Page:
Health News: Speedy Intervention May Stop PTSD Before it Begins
For the first time, a behavioral intervention delivered to patients within hours of a traumatic event appears to be effective at reducing posttraumatic stress reactions (PTSR).
A study published online in the June 2012 journal, Biological Psychiatry, shows that a modified form of prolonged exposure therapy initiated within hours of a trauma reduces posttraumatic stress reactions and depression.
The patients were instructed to listen to recordings every day of themselves discussing their trauma. Therapists helped the patients look at obtrusive thoughts of guilt or responsibility, and taught them a brief breathing or relaxation technique and self care.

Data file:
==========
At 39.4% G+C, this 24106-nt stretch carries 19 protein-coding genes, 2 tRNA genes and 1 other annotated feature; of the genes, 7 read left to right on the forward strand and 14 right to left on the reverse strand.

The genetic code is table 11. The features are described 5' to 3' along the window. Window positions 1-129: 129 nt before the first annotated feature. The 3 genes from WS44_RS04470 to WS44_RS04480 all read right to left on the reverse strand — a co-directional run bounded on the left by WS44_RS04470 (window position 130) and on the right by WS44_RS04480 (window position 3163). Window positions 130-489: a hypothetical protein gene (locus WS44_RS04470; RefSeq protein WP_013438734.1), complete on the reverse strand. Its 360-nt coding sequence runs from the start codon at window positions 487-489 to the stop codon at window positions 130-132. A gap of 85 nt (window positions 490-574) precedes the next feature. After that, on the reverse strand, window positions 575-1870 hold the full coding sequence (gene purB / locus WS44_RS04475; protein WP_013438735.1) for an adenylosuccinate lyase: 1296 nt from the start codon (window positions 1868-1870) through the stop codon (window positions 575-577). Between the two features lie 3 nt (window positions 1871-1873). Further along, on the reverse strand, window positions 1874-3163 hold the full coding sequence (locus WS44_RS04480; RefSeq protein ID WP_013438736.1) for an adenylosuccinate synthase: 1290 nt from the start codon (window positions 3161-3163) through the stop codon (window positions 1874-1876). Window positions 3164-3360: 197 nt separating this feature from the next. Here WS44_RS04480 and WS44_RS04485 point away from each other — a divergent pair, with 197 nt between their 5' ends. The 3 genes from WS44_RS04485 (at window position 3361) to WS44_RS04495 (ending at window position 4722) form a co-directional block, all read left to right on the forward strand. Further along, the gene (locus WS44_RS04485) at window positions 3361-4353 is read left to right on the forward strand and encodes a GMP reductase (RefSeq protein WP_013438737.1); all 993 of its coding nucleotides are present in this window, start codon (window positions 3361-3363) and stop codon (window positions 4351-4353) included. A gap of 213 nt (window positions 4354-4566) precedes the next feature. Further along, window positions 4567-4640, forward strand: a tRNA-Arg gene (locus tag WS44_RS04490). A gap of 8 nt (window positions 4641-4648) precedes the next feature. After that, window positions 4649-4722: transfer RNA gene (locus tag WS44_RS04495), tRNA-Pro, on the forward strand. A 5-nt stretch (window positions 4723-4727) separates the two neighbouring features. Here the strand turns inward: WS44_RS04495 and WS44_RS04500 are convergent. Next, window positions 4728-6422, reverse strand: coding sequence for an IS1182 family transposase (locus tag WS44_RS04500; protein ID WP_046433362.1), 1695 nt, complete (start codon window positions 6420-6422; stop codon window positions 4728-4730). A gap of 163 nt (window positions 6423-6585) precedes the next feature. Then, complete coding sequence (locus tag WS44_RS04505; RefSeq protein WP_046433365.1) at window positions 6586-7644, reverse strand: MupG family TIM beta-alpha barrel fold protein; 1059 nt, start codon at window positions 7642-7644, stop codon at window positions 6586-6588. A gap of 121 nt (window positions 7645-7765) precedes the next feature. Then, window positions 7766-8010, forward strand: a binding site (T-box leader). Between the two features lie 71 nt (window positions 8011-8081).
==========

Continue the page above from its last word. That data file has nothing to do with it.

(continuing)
Rothbaum says that while many people may not have listened to the tape of their trauma every day, most reported listening to it at least a couple of times—enough to have a healing effect.
“PTSD is a major public health concern,” says Barbara Rothbaum, professor in the Emory’s Department of Psychiatry and Behavioral Sciences. “In so many people, what happens immediately after a traumatic event can make things worse or better. Right now, there are no accepted interventions delivered in the immediate aftermath of trauma.”